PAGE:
From this point on, we know what the movie is about. It might have been obvious before, depending on how much context you had before watching it, or on how much you could guess, but this is a turning point. I'd be tempted to call this the midpoint of the first act (if there was such a thing in the magic of screenwriting).

"Do you think he's innocent?"
"I don't know. I just want to talk."

This is such a smart way to start things. Non aggressive, and invites jurors to voice their opinions. But this nevertheless is the opening of the hostilities we are here to watch.

4 - characters explaining their opinion

This scene lasts 7 minutes.

As a reaction to the votes, the opposing jurors agree to explain their opinion to the protagonist. Some show hints of impatience, but nothing is too aggressive yet. This is a good way for the audience to start getting familiar with the details of the case. We learn that there are 2 witnesses, an old man and a middle aged woman.

We also see how some characters, like the ad marketer, take this too lightly. Each character in this story is unique and portrayed very realistically.

5 - the protagonist voicing his concerns over the quality of the defense

This scene lasts 3 minutes.

The protagonist responds to the opposing jurors. We learn about the kid's difficult upbringing. This is surely where we will subconsciously recall that shot on him.

We also get a more emotional feel of what is at stake. The judge may have mentioned it, but he wasn't moved by it. Having the protagonist say: "A man's life is at stake, I can't raise my arm and send him to the electric chair" reminds us that a young kid's fate can be decided in a very cold manner by just a simple gesture.

He insists that they should put more thoughts in this case and not simply fall for appearances.

6 -The knife proof being debunked

This scene lasts 5 minutes.

This scene has 2 goals: making us more familiar with Juror 3, the antagonist, who start showing real impatience, and putting doubt over a first detail incriminating the kid: the knife used in the crime.

Juror 3 is the one who will speak about his back story the most. His relationships with his own dad and with his son, both being troubled. This is a great parallel with the kid's life.

There is a simple and great exchange between the protagonist and antagonist:

Antagonist: "This isn't an exact science."
Protagonist: "That's my point."

This is the game that our protagonist will learn to play. He will push the antagonist to express his opinion so that he ends up contradicting himself, therefore proving the protagonist right. 

A huge question raised being what is unlikely versus what is possible. This speaks to me a lot, as this is such a common fallacy we are easily victim of. Something which we think rarely happens makes it "impossible". It is the kid of shortcut that we of course need to take to go through life, but when in this case a man's life is on the line, this thinking becomes very problematic. A great lesson in this scene, without being patronizing.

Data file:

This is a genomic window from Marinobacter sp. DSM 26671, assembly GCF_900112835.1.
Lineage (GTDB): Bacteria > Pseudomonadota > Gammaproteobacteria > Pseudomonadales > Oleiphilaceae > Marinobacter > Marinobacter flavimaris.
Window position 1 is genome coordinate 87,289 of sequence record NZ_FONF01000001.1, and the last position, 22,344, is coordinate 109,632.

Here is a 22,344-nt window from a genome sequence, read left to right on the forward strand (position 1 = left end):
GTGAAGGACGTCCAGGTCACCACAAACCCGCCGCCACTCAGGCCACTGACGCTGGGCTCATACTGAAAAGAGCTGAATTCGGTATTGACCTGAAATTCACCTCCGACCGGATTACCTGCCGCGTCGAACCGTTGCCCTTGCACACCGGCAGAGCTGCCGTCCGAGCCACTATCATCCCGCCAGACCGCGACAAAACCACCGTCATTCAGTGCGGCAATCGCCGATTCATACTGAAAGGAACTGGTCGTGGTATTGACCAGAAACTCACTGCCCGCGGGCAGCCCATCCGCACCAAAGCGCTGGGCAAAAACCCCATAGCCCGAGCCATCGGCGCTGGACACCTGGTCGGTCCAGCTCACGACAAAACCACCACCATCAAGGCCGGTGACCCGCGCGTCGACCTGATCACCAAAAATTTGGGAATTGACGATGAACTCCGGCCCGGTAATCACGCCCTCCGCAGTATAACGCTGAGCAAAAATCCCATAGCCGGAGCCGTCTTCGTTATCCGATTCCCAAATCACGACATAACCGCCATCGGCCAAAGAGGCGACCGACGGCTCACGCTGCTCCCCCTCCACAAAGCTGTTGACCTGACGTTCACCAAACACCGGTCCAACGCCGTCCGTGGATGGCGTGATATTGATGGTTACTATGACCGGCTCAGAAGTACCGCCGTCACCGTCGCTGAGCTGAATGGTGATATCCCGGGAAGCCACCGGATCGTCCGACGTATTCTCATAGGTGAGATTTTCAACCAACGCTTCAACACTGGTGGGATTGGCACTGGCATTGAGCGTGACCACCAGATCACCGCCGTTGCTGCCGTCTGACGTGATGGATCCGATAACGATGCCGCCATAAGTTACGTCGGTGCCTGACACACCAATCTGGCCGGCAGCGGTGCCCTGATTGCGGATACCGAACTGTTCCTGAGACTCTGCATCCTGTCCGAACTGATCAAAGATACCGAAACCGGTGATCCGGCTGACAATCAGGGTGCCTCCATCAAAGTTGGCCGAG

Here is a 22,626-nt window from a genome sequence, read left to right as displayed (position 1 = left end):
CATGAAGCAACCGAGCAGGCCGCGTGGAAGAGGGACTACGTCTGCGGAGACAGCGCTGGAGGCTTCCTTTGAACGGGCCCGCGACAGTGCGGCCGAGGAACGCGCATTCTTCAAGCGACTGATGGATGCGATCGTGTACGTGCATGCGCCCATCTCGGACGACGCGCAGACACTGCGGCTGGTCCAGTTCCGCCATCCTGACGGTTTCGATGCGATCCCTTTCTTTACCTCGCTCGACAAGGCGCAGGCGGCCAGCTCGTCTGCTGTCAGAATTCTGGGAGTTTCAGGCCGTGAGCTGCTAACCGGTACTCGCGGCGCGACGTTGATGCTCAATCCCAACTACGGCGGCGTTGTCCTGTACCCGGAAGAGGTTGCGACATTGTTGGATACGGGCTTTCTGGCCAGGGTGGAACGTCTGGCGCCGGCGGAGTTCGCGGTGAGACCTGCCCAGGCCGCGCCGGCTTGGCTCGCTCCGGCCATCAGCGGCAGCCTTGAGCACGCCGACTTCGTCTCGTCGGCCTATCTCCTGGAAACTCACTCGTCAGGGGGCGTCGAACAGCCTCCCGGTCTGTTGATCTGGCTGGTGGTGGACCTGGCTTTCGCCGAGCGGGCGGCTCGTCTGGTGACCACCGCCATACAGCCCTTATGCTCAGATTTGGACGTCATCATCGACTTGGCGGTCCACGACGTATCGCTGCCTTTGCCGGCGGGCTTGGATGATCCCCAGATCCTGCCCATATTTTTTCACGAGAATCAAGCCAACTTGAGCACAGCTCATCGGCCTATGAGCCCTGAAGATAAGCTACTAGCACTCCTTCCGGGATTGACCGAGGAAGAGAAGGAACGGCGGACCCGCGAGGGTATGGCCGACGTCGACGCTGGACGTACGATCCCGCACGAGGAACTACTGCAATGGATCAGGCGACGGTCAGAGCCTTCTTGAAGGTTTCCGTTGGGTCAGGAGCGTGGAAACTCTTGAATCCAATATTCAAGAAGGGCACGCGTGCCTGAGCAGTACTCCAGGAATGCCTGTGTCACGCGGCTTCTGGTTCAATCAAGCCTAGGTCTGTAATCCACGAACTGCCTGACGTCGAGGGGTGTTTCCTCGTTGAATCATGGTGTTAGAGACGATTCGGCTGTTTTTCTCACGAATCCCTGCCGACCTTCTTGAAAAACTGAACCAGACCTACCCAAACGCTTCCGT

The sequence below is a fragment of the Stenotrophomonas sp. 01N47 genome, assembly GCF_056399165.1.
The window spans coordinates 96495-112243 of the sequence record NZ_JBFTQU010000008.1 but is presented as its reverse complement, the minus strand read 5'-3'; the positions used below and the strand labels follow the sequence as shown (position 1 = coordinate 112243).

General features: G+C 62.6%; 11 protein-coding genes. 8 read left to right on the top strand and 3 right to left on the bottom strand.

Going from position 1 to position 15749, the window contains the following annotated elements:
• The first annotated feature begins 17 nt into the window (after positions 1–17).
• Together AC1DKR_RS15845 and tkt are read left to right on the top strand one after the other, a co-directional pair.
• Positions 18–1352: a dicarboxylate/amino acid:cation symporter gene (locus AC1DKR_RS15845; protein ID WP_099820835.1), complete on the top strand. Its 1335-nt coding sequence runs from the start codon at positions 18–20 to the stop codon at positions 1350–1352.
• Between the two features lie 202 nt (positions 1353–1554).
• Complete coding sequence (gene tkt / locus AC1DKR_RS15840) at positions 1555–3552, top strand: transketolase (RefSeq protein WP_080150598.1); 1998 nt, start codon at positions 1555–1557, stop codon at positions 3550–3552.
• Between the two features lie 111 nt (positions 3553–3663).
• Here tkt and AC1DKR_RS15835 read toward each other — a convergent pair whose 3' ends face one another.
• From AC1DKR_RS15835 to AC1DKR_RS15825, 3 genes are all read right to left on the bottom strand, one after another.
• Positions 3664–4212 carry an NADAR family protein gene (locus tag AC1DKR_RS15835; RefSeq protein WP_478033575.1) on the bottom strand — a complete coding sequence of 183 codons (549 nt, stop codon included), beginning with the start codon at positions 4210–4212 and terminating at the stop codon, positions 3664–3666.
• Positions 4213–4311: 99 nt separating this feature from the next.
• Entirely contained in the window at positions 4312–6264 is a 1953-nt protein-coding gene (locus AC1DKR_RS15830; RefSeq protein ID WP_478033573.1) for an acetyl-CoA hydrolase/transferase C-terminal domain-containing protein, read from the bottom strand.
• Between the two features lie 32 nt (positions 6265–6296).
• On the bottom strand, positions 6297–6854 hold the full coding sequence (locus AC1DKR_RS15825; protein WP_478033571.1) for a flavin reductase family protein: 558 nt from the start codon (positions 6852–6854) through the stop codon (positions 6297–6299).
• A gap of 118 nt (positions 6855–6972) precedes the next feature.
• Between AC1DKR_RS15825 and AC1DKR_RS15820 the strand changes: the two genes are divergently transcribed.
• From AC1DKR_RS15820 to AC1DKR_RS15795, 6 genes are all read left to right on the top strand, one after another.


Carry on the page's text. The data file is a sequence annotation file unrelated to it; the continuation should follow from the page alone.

This scene is also an opportunity to mention the other proofs in the case, but this is only so we start to get an idea of how many there are without being bored by it. The rest of the film will take care of going through them.

7 - Vote 2

This scene lasts 4 minutes.

Following his argument, the protagonist accepts to do a second vote. If he hasn't changed anyone's mind, he will go along the group and vote guilty. But if he has changed a single person's mind, the debate will keep going.

And of course, he has changed someone's mind: the eldest and wisest. He is the one who accepts to update his point of view in the light of new informations.

We are now 10 voting guilty against 2 vote not guilty.

We immediately witness the effect of group dynamics. The one who changes his mind gets victimized, gets pointed as weak and easily influenced. This shows how changing one's mind can be sometimes seen as a stupid move. This is a hard reality we can all relate too, which is a shame, as adapting ourselves to new information is so important.

Takeaways for Act One

The end note of this act is that even though it ends with a small victory with this one juror changing his mind, we understand this will be a long road. Every juror will have to be convinced one by one. They all have different personalities, meaning they will have to be convinced in different ways.

This first act therefore makes an excellent job at telling us what type of film we are going to watch. While it is labeled in imdb as "Crime, Drama", it does have elements of a complex psychological battle. While we do not think the characters are in actual danger, there is still the life of the accused at stake, therefore it is not far from being a psychological thriller.

This act also does a good job at drip feeding us informations we need. Both regarding who the characters and what the details of the case are. Nothing is done in a boring bullet point type of setup. This is always done through emotions, in a natural way. A great intro.

You'll see that I assumed act one ended after that second vote. I was initially wondering if the first vote was that end, since it places the conflict. But it seems that between vote 1 and 2, we dive deeper into the stakes and how the rest of the film will unfold. This is the reason I decided to decompose the film that way. But if you think otherwise, be sure to mention it in the comments below as others could learn from it.

See you in a few days for Part 2, which will go over the second act. Be sure to subscribe to the weekly newsletter below to be notified when this is published.